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Ryan DiGiovanni Houston: A Fraudster? (2024)


About Ryan DiGiovanni Houston

Ryan DiGiovanni Houston is linked to six companies, which were set up over six years, with the newest one founded in December 2015, three years ago. Five of these companies are still active, while the sixth is currently inactive.

There are two loans totalling $25,205 were given to companies in Houston, TX under the name “DGV Investments LLC”. This could be because the same company received both first and second-draw loans, or it could be due to similar company names, mistakes in applying, or even fraud.

Explaining Ryan DiGiovanni Houston DGV Investments LLC

In February 2021, the Small Business Administration (SBA) granted a $12,500 Coronavirus-related PPP loan to DGV Investments LLC, a limited liability company (LLC) based in Houston, Texas.

The company stated that it was owned by White men and had at least one employee during the time when the loan was applicable.

NameStatusIncorporatedKey PeopleRole
Dgv Investments LLCActive20131President
Dgv Management LLCActive20161President
Gha20 Managerial Company, LLCActive20192Partner
Luigi Investments, LLCActive20181Managing Member
Dgv Holdings LLCActive20181Director
Ccgk Hospitality Group Houston, LLC Series BInactive20193Manager

Ryan DiGiovanni Houston’s Connection

Ryan DiGiovanni is connected to two people.

Marisol Vasquez

Ryan DiGiovanni Houston and Marisol Vasquez are both associated with the following business:

NameStatusIncorporatedKey PeopleRole

Derek Campbell

Ryan DiGiovanni Houston and Derek Campbell share involvement in the following businesses:

NameStatusIncorporatedKey PeopleRole

Ryan DiGiovanni Houston is known to have the following addresses

  1. 11152 Westheimer Rd, Houston, TX 77042
  2. 9103 Dragonwood Trl, Houston, TX 77083

Loan Information

  • Loan #: 4841958410
  • Loan Size: $12,500
  • Jobs Retained: 1
  • Loan Approved: February 7, 2021
  • Loan Status: Paid in Full or Forgiven
  • Lender: Stellar Bank

DGV Investments LLC, located in Houston, Texas, received a Paycheck Protection Loan of $12,500 from Stellar Bank in February 2021.

The Small Business Administration (SBA) categorizes this loan as “Paid in Full,” indicating that it has been either repaid or entirely forgiven based on PPP criteria. The SBA’s last update on the loan’s status was in July 2022.

Note: PPP loan amounts are calculated based on 2.5 times the average monthly payroll expenses for 2019, with a maximum loan amount of $100,000 per employee per year.

Ryan DiGiovanni Houston’s Business Information

DGV Investments LLC

Houston, TX

Business Industry

Lessors of Residential Buildings and Dwellings
NAICS code 531110

Business Owner Demographics
EthnicityNot Hispanic or Latino
GenderMale Owned
Veteran StatusNon-Veteran
Business Demographics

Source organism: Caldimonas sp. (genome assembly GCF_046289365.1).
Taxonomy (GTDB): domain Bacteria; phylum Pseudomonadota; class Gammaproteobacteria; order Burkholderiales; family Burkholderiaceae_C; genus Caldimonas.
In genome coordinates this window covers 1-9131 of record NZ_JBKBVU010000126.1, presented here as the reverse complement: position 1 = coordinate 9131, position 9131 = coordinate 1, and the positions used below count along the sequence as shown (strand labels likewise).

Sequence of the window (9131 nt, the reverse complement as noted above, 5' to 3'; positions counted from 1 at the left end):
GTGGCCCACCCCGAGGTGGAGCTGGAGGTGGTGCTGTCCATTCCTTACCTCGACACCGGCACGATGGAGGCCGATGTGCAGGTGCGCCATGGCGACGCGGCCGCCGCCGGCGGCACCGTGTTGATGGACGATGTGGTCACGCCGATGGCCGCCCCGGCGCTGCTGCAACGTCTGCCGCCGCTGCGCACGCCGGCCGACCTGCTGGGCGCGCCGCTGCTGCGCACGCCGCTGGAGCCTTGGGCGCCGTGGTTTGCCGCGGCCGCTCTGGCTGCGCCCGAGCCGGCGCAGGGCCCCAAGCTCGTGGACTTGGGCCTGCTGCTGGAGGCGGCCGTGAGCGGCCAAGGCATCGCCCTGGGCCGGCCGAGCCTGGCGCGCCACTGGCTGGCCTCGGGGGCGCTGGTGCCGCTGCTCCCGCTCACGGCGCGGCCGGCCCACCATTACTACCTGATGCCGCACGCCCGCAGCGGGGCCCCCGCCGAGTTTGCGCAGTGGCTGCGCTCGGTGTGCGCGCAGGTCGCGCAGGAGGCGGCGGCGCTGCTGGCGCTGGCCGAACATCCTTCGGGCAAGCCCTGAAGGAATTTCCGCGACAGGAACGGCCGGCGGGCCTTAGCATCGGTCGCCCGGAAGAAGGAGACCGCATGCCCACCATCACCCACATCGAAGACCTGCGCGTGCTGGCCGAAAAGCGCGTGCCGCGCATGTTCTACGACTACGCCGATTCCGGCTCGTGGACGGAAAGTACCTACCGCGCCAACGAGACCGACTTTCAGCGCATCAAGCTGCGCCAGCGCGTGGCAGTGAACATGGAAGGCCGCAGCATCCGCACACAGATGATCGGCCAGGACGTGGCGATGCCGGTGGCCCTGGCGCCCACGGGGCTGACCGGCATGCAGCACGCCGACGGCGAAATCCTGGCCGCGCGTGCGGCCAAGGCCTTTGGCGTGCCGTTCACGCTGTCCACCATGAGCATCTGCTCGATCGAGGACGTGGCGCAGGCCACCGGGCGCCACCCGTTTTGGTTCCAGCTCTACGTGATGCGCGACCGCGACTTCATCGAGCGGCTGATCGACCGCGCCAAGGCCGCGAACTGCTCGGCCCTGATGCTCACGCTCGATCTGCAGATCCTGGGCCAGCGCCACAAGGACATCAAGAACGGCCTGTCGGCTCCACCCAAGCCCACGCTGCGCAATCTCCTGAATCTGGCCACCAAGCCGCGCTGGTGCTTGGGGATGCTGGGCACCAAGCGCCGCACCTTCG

Business AgeExisting or more than 2 years old
Rural / UrbanUrban

Ryan DiGiovanni Houston: Restrictions on Land Use

What PPP Loan Scams Are Exactly

PPP loan scams involve deceiving the government to obtain funds intended to help businesses during the pandemic. These loans were meant to cover expenses like employee wages, insurance, and utility bills. However, some people and businesses have misused these funds for personal gain instead of using them for legitimate business needs.

The government started investigating PPP loan fraud because some individuals and companies were applying for loans dishonestly.

The PPP offers loans at low interest rates, and in some cases, they can be forgiven entirely if certain conditions are met. This made the program attractive to both legitimate businesses and those looking to exploit it for financial gain.

To prevent fraud, federal agencies are closely monitoring PPP loan applications and investigating suspicious cases.

Rules for the PPP Loan Program

The PPP Loan Program has strict rules regarding the usage of loan funds. The U.S. Small Business Administration provides a detailed list of these rules on its website. Generally, businesses are required to use the loan money for specific purposes, including utilities, bonuses (such as hazard pay and commissions), and payroll costs (including salaries, tips, paid leave, and employee benefits).

What Penalties Apply to PPP Loan Fraud?

Penalties for PPP loan fraud can vary depending on the specific circumstances and federal statutes involved. Generally, PPP loan fraud may be prosecuted under laws related to bank fraud, making false statements on a loan application, lying to the Small Business Administration (SBA), or deceiving federal or state agencies. The penalties for these offenses can include fines of up to $1,000,000 and imprisonment ranging from five to 99 years.

Penalties for Misusing or Squandering PPP Funds

Misusing or wasting PPP funds can lead to both civil and criminal penalties. A single PPP loan fraud case could involve multiple legal violations:

  • You could face a prison sentence of up to 20 years.
  • Initial charges may include wire fraud, which involves using phone or internet communication to deceive others, violating 18 USC Sec. 1343.
  • Bank fraud charges may also be brought, with a maximum prison sentence of 30 years under 18 USC Sec. 1344 for making false claims to financial institutions.
  • Making false statements to a financial institution, a federal offense under 18 USC Sec. 1014, carries a maximum prison sentence of 30 years.
  • Additionally, engaging in a PPP loan scheme violates 18 USC Sec. 1349, which deals with conspiring to commit fraud. Conspiring with others to break federal laws is illegal, even if no money is involved.
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